By Peter F. Varadi
More than 1.4 million homes in the U.S.A. are currently powered by solar, and 3 million additional households are estimated to install PV systems by 2021. Therefore, the Solar Energy Industries Association (SIEA) launched a timely educational campaign for consumers to understand the fundamentals of solar, to ask the right questions from the representatives of solar system installation companies, to compare the offers of solar companies, and to know how much electricity to expect from their PV system over the years. These guidelines also help consumers to understand the terms and costs of purchasing or leasing and of purchasing power from a solar electric system. SEIA also developed simple and understandable disclosure forms covering the full spectrum of residential transactions so that consumers would be able to protect themselves from a vendor when ordering a PV system to install on their property or for their community. SEIA’s president and CEO Abigail Ross Hopper said: “Solar is still a new power choice for millions of Americans, and it’s critical that we cultivate a well-informed customer base. By doing their homework and making use of these tools, consumers and stakeholders alike will feel confident and comfortable in the decision to go solar.” With these developed forms, SEIA achieved an excellent and extremely needed step forward in consumer protection for those 3 million additional households installing PV systems in the next 4 years.
The SIEA disclosure forms also advise consumers what information to request about system repair and maintenance, roof warranty and system guaranty. These well-constructed sections are extremely helpful for the consumer to select an installer and to obtain the best and least expensive solar roof for their home. But these sections of the disclosures form do not include what information consumers should ask to protect themselves from the frightening possibility that the guarantor – the installer – goes bankrupt or just simply goes out of business. Unfortunately, this is not a theoretical possibility.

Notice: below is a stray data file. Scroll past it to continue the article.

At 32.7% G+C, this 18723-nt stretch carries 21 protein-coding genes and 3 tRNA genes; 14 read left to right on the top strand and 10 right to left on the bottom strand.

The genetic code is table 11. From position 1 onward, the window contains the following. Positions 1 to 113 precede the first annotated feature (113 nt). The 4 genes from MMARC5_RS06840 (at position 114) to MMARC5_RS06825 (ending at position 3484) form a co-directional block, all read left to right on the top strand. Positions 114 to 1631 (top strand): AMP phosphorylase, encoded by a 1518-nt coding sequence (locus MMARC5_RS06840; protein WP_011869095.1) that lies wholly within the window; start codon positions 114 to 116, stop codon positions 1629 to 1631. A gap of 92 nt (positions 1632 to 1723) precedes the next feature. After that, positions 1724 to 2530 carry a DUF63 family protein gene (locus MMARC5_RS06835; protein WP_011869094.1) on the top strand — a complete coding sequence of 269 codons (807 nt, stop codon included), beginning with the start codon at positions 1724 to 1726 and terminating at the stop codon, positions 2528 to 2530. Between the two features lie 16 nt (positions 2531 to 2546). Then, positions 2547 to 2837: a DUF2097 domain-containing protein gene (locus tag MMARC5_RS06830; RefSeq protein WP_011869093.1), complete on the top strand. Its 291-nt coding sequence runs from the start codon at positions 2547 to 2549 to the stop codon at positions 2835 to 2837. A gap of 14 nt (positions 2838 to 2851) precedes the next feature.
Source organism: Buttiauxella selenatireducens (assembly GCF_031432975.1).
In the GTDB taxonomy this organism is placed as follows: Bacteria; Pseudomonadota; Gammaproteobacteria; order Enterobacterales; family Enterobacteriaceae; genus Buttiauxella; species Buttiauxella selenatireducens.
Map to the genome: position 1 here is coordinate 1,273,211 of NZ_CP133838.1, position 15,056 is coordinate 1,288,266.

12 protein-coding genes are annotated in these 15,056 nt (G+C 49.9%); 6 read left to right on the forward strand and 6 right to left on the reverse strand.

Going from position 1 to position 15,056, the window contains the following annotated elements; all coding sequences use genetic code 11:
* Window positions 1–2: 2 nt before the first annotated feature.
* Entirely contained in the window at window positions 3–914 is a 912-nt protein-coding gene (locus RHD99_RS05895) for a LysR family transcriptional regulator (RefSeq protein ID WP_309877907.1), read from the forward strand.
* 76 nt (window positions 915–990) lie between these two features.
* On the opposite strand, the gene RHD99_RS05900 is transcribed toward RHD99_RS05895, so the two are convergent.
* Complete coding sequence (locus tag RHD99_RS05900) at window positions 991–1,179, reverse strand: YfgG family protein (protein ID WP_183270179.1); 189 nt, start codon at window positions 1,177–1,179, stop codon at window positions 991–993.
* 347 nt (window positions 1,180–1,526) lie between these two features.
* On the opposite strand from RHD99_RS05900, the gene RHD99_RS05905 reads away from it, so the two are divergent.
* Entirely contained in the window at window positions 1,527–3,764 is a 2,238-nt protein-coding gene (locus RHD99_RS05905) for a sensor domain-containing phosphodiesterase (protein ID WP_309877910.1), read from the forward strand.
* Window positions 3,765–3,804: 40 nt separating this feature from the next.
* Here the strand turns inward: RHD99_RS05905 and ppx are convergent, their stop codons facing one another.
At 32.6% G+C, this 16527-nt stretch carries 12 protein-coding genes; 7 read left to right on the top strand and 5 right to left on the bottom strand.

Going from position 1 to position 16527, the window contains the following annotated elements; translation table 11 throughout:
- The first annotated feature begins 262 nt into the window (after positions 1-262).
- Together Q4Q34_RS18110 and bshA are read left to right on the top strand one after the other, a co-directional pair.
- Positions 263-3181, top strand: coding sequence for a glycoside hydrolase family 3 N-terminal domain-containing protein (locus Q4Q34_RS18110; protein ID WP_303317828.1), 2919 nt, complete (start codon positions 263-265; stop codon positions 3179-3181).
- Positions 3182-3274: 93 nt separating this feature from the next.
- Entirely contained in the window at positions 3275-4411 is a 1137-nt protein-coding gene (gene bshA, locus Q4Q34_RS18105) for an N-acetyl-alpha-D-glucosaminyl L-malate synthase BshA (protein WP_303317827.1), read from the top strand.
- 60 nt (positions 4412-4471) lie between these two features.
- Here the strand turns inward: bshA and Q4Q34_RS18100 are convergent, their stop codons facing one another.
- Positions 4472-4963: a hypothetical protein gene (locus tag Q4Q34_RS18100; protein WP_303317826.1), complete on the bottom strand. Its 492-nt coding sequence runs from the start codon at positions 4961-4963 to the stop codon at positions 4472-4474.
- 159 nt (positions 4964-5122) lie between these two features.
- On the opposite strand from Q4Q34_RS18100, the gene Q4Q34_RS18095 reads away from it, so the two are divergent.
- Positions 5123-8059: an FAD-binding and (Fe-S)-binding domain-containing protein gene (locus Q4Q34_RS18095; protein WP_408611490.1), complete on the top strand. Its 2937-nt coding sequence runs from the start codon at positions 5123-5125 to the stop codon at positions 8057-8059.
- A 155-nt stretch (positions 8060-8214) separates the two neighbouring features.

Over the past year the number of home owners obtaining loans to buy their PV roof system has increased, and the business is shifting from large installers to regional and local installers. The financial stability of those is usually not very strong, and some of them may go out of business before their guaranty ends. This can happen not only with small regional or local installers, but also with national installers. Sungevity and Verengo Solar went bankrupt, and the very large NRG Home Solar informed people lately on their web site: “We are not offering new installations at this time, but we continue (for how long?) to serve our existing customers.” From this it is evident that bankruptcy etc. of installers is not a theoretical possibility but a real problem that many of the 3 million households who choose to power their home with solar in the next four years could face.
If the installer becomes bankrupt or goes out of business the guarantees given to the consumer become worthless. If thereafter the PV system develops a problem, the consumer will have to get it repaired on his own money. In general, the repair of the PV system is easy and not too expensive; however, the consumer will face a very big financial expense if the installer used low quality PV modules which stop functioning and must be replaced. As it is well known low quality PV modules are not fiction either.
To protect the consumer, SEIA’s disclosure forms should also include a request that the Installer provide the PV module manufacturer’s name and address and the type of module the installer will use for the solar system. It should also state the life expectancy and the power degradation during the life of the PV modules guaranteed by its manufacturer. Reputable manufacturers guarantee the solar module performance to produce a certain amount of electricity and its yearly degradation for 20 or 25 years. This information is needed to enable the consumer to go directly to the manufacturer if the installer goes out of business.